Biotechnology is a dynamic, constantly-advancing, and multidisciplinary field which describes the application of any technology that uses biological systems, living organisms, and their products/derivatives to make or modify products and/or processes for specific uses. The advantages, advances, and relevant aspects of its disciplinary underpinnings in biology, chemistry, and engineering have covered various applied areas, such as medicine, pharmaceuticals, nutraceuticals, food and beverages, agriculture, environment, catalysis, etc... In the food processing sector, the recent advances in biotechnology have targeted the selection and manipulation of organisms and their products with the objectives to (1) improve process control, product quality, consistency, yield and process efficiency, and (2) produce novel opportunities in food preservation and in the production of value-added products (i.e. enzymes, flavour compounds, microbial cultures, food ingredients, etc…).
The global biotechnology industry is in the growth phase of its economic life cycle. The rapid increase in demand reflects the significant expansion in the numbers and volumes of industrial goods produced using biotechnology. Product lines increase as new technologies are developed, processes are learned, and products are commercialized. The contribution of biotechnology to the food production market was evaluated at about US$101.96bn in 2014 (Visiongain market research). Within food biotechnology, many segments are experiencing rapid growth rates. For example, the global food enzyme market is expected to grow with a CAGR (Compound Annual Growth rate) between 7 and 8.5 % from 2017 to 2023 (report linker, Mordor intelligence). Another example is the global starter culture market which is expected to grow with a CAGR of 5.5- 6.5 % between 2016 and 2024 (Credence Research, Markets and markets research).
The dynamics of the food biotechnology market and the fast pace with which the field develops are the main drivers behind the effort spent by the authors of this eBook to cover the most up-to-date advances taking place within food biotechnology. This current eBook ‘Advances in Biotechnology: Progress in Food Biotechnology’ has a pivotal role in describing and discussing snapshots of the most recent advances in the field of academic, industrial, and market perspectives. The eBook targets researchers, scholars, and particularly students and professionals from both academia and industry interested and working in this multidisciplinary subject. This eBook helps (i) students to strengthen their knowledge and expertise in the field, (ii) researchers and industry specialists to initiate and integrate new ideas and technologies in their product and process development, and (iii) specialists in governmental and non-governmental bodies in developing their policies and decision-making processes.
This eBook is written in a very simple and easy-to-understand language targeting a broad audience, and will be an interesting source of trustworthy information supported by graphs, tables, numbers, market trends, and stories of successful product launches. This eBook will not only cover the advances in food biotechnology from an academic perspective, but will also discuss in detail the current advances from an industrial perspective. The content of this eBook will also highlight, between the lines, the possible ways for creating the future of food biotechnology from a technological, market, industrial, and legal point of view.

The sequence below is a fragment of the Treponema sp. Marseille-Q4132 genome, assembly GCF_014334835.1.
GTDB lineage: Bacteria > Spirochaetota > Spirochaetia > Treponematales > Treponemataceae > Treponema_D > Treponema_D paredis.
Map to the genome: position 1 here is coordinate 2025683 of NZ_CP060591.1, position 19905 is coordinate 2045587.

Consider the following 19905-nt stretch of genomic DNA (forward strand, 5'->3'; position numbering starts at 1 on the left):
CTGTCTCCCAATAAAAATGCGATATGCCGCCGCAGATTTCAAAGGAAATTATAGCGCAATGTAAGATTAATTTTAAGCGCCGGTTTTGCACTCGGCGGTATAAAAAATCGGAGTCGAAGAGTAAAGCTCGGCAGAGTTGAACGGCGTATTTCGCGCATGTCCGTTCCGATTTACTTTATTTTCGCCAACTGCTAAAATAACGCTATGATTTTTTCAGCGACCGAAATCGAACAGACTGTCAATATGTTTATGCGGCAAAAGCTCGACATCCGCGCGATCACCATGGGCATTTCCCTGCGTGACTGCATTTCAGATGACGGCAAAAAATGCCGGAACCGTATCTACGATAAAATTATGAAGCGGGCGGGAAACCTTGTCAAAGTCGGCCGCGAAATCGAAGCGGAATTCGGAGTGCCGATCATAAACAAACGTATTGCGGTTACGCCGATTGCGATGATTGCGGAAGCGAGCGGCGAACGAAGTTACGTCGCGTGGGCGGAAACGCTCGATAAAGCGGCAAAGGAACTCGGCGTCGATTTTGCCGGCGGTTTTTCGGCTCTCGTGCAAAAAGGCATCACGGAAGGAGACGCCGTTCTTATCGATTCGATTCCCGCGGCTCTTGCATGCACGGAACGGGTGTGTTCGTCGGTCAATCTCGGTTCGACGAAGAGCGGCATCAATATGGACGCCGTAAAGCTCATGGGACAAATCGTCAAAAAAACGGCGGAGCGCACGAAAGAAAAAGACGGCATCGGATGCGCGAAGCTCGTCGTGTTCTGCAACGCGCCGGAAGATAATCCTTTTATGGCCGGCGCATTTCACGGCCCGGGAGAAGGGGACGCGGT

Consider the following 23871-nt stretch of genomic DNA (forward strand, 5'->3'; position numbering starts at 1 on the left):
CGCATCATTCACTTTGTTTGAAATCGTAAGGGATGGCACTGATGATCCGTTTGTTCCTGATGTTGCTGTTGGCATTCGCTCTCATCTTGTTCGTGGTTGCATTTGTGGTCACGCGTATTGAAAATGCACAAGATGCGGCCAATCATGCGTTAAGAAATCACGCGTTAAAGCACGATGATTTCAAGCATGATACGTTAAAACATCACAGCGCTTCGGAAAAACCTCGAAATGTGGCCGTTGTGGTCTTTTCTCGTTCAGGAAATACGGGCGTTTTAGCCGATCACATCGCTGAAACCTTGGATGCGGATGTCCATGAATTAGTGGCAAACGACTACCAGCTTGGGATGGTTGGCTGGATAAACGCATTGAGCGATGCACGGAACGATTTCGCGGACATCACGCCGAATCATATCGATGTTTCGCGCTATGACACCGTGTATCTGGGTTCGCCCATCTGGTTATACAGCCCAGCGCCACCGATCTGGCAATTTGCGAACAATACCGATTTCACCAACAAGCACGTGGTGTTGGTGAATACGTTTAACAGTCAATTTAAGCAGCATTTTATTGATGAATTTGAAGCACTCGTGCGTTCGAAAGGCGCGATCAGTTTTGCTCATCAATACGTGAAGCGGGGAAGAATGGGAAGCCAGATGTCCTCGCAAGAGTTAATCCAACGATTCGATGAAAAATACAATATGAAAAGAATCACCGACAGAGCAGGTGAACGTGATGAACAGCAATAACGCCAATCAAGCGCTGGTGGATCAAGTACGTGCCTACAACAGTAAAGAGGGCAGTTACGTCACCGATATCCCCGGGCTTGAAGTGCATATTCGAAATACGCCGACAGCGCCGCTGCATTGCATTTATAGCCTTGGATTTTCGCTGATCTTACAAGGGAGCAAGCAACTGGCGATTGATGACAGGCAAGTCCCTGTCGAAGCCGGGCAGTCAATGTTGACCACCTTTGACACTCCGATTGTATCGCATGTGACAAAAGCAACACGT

This eBook is composed of 10 chapters. Chapter 1 presents the latest research on food protein-derived bioactive peptides and the impact of enzymatic hydrolysis on the functional and organoleptic properties of proteins, while chapter 2 discusses the classification, biosynthesis, functional properties, and various food and health applications of bacterial exopolysaccharides (EPS). In chapter 3, the recent advances in the enzymatic modification of phospholipids, the preparation of chemically defined structured phospholipids, and the diverse applications of these phospholipids are reviewed. Chapter 4 presents the current and future status of microbial culture research and production with emphasis on the main fermenting microorganisms, the mutual effects that microorganisms have on each other, and the resulting effects on food matrices. Furthermore, chapter 5 provides a comprehensive overview of the research carried out on probiotics, prebiotics, and synbiotics in the last 10 years as well as the new biotechnologies that contribute to the understanding of the host-microbiota interactions and the mechanisms of actions of pro-, pre- and synbiotics. In chapter 6, current food additives produced via biotechnological routes, such as amino acids, antimicrobial peptides, organic acids, vitamins, and sweeteners are discussed, whereas chapter 7 presents the latest results obtained with phenolic-based nanoparticles, showing the failures, achievements, and most promising routes for future work with these interesting nutraceuticals. Chapter 8 discusses (i) the recent advances in enzyme discovery approaches supported by few examples of relevance to the dairy industry, and (ii) the up-to-date developments in industrial dairy enzyme applications, with focus on lactose bioconversion, while chapter 9 highlights the role of biotechnology on the bioconversion of major industrial and agro-industrial by-products into various bio-products as examples of a future bio-based economy. In the last chapter of this eBook, plant epigenetics and future expectations that can employ epigenetics in order to improve crops and produce higher levels of e.g. vitamins and proteins are presented in detail.
DSM Food Specialties
Alexander Felminglaan 1